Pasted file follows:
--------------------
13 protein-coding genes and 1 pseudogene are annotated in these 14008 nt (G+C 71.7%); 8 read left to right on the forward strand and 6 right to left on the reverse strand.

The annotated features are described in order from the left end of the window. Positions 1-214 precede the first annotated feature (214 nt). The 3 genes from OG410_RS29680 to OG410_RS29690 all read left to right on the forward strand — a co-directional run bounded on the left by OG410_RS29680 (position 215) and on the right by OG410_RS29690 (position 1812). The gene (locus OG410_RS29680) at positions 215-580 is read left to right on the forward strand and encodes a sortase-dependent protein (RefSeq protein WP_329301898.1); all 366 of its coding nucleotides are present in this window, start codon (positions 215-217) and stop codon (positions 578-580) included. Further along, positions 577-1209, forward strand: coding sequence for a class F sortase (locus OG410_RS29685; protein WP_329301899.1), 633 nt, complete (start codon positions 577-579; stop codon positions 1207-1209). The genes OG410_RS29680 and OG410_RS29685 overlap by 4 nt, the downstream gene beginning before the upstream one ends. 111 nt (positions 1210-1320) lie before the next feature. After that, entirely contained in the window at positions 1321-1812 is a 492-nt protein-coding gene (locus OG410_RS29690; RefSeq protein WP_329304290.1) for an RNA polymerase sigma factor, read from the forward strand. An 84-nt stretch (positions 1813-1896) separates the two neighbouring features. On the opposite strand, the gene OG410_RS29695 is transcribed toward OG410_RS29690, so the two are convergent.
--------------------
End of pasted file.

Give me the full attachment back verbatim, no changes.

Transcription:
13 protein-coding genes and 1 pseudogene are annotated in these 14008 nt (G+C 71.7%); 8 read left to right on the forward strand and 6 right to left on the reverse strand.

The annotated features are described in order from the left end of the window. Positions 1-214 precede the first annotated feature (214 nt). The 3 genes from OG410_RS29680 to OG410_RS29690 all read left to right on the forward strand — a co-directional run bounded on the left by OG410_RS29680 (position 215) and on the right by OG410_RS29690 (position 1812). The gene (locus OG410_RS29680) at positions 215-580 is read left to right on the forward strand and encodes a sortase-dependent protein (RefSeq protein WP_329301898.1); all 366 of its coding nucleotides are present in this window, start codon (positions 215-217) and stop codon (positions 578-580) included. Further along, positions 577-1209, forward strand: coding sequence for a class F sortase (locus OG410_RS29685; protein WP_329301899.1), 633 nt, complete (start codon positions 577-579; stop codon positions 1207-1209). The genes OG410_RS29680 and OG410_RS29685 overlap by 4 nt, the downstream gene beginning before the upstream one ends. 111 nt (positions 1210-1320) lie before the next feature. After that, entirely contained in the window at positions 1321-1812 is a 492-nt protein-coding gene (locus OG410_RS29690; RefSeq protein WP_329304290.1) for an RNA polymerase sigma factor, read from the forward strand. An 84-nt stretch (positions 1813-1896) separates the two neighbouring features. On the opposite strand, the gene OG410_RS29695 is transcribed toward OG410_RS29690, so the two are convergent.